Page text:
(0.02 MB PDF)

### Table S6.

Summary statistics for method performances on the yeast dataset presented in the main text. The parameters for different methods are varied by the number of allowed factors K (PCA, VBQTL) or by the significance cutoff α (PCAsig, SVA). Hidden factor summary is given by the number of factors found and the variance explained by the hidden factor effects. The number of probes with a *cis* and *trans* eQTL, as well as the sensitivity and specificity of recovering probes with a standard eQTL are given. Per-probe eQTL FPR = 0.001, Bonferroni corrected for testing multiple SNPs per probe, 2-tailed t test.

doi:10.1371/journal.pcbi.1000770.s012

(0.02 MB PDF)

### Table S7.

Summary statistics for method performances on the mouse dataset presented in the main text. The parameters for different methods are varied by the number of allowed factors K (PCA, VBQTL) or by the significance cutoff α (PCAsig, SVA). Hidden factor summary is given by the number of factors found and the variance explained by the hidden factor effects. The number of probes with a *cis* and *trans* eQTL, as well as the sensitivity and specificity of recovering probes with a standard eQTL are given. Per-probe eQTL FPR = 0.001, Bonferroni corrected for testing multiple SNPs per probe, 2-tailed t test.

doi:10.1371/journal.pcbi.1000770.s013

(0.02 MB PDF)

## Acknowledgments

The authors would like to thank Manolis Dermitzakis for helpful discussions and feedback, Rachel Brem, Eric Schadt and Barbara Stranger for access to gene expression and genotype data, Claude Beasley for assistance, Richard Bourgon for advice, and Alexandra Nica and members of the Durbin group for comments on the manuscript.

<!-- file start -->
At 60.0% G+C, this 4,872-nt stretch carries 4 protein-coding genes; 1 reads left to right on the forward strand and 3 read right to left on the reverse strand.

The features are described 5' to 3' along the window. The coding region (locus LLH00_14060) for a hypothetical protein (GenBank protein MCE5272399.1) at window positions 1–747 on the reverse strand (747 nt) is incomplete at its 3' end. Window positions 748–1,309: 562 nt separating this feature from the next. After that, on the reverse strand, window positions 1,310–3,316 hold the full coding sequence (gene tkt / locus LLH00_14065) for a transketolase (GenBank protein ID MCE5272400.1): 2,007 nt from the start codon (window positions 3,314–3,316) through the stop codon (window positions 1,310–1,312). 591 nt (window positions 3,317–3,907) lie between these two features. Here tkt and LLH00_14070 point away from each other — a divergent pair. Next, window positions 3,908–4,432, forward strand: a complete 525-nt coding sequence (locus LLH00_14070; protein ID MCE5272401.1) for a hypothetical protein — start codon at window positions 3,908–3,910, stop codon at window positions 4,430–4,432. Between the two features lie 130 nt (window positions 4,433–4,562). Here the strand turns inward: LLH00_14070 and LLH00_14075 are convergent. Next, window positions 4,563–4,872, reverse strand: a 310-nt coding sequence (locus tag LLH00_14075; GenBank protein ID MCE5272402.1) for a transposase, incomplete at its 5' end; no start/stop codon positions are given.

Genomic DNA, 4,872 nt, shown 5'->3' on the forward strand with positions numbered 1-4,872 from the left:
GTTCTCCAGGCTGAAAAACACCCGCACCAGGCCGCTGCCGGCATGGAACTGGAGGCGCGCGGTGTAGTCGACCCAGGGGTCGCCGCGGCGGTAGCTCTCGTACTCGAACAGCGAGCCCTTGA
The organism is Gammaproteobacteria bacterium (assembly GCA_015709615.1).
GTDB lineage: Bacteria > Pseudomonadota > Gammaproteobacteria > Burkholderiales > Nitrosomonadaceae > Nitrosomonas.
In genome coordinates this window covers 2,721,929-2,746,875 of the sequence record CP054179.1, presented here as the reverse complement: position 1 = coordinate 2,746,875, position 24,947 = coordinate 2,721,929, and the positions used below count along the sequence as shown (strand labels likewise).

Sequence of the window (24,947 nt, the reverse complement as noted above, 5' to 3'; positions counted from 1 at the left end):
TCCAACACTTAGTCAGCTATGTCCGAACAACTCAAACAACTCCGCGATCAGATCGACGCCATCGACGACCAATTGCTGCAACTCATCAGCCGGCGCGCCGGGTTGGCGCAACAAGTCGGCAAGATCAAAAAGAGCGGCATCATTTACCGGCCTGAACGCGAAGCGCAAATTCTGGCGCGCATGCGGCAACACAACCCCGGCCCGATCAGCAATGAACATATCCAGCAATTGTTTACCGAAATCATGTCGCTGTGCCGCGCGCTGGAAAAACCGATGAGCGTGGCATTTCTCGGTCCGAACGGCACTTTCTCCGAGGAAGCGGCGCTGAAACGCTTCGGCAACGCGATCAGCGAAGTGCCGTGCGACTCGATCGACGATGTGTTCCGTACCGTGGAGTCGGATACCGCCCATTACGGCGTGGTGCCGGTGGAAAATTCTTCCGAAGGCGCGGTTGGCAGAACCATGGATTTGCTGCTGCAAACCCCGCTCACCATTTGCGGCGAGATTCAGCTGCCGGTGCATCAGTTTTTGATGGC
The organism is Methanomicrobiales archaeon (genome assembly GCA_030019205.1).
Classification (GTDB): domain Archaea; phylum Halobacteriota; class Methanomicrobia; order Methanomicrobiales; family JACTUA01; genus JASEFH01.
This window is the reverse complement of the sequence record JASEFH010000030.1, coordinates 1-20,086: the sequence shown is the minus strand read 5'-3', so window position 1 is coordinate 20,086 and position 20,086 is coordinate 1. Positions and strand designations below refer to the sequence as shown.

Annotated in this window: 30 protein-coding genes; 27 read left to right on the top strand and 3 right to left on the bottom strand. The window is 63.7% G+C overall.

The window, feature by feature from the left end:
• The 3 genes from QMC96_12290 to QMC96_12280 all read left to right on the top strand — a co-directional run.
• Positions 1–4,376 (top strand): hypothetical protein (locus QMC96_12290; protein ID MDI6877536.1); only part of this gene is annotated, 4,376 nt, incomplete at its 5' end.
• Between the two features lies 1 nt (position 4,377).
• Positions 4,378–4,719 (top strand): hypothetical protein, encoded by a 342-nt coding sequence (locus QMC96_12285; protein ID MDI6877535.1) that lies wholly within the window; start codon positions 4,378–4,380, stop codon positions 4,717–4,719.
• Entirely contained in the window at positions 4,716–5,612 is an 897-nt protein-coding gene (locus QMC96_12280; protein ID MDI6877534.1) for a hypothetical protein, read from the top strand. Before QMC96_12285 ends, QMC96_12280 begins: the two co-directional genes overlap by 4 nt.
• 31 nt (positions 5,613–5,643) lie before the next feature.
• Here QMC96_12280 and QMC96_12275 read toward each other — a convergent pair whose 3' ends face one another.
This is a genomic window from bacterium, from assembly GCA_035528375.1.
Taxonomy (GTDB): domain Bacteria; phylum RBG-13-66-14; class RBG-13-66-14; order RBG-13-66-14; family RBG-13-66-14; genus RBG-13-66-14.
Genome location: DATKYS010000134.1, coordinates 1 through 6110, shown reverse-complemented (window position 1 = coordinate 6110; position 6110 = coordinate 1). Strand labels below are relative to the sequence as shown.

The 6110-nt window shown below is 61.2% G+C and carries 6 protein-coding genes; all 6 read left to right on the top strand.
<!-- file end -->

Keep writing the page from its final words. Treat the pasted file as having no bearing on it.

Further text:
## Author Contributions

Conceived and designed the experiments: OS LP RD JW. Performed the experiments: OS LP. Analyzed the data: OS LP. Wrote the paper: OS LP RD JW. Developed methodology: OS LP RD JW.

## References

- 1. Brem RB, Yvert G, Clinton R, Kruglyak L (2002) Genetic dissection of transcriptional regulation in budding yeast. Science 296: 752–755.
- 2. Brem RB, Kruglyak L (2005) The landscape of genetic complexity across 5,700 gene expression traits in yeast. Proc Natl Acad Sci 102: 1572–7.
- 3. Schadt EE, Lamb J, Yang X, Zhu J, Edwards S, et al. (2005) An integrative genomics approach to infer causal associations between gene expression and disease. Nature genetics 37: 710–7.
- 4. Stranger BEE, Nica ACC, Forrest MSS, Dimas A, Bird CPP, et al. (2007) Population genomics of human gene expression. Nature genetics 39: 1217.
- 5. Spielman RSS, Bastone LAA, Burdick JTT, Morley M, Ewens WJJ, et al. (2007) Common genetic variants account for differences in gene expression among ethnic groups. Nature genetics 200: 7.
- 6. Chen Y, Zhu J, Lum PY, Yang X, Pinto S, et al. (2008) Variations in DNA elucidate molecular networks that cause disease. Nature 452: 429.
- 7. Emilsson V, Thorleifsson G, Zhang B, Leonardson AS, Zink F, et al. (2008) Genetics of gene expression and its effect on disease. Nature 452: 423–428.
- 8. Gibson G (2008) The environmental contribution to gene expression profiles. Nature Reviews Genetics 9: 575–581.
- 9. Leek JT, Storey JD (2007) Capturing heterogeneity in gene expression studies by surrogate variable analysis. PLoS Genetics 3: e161.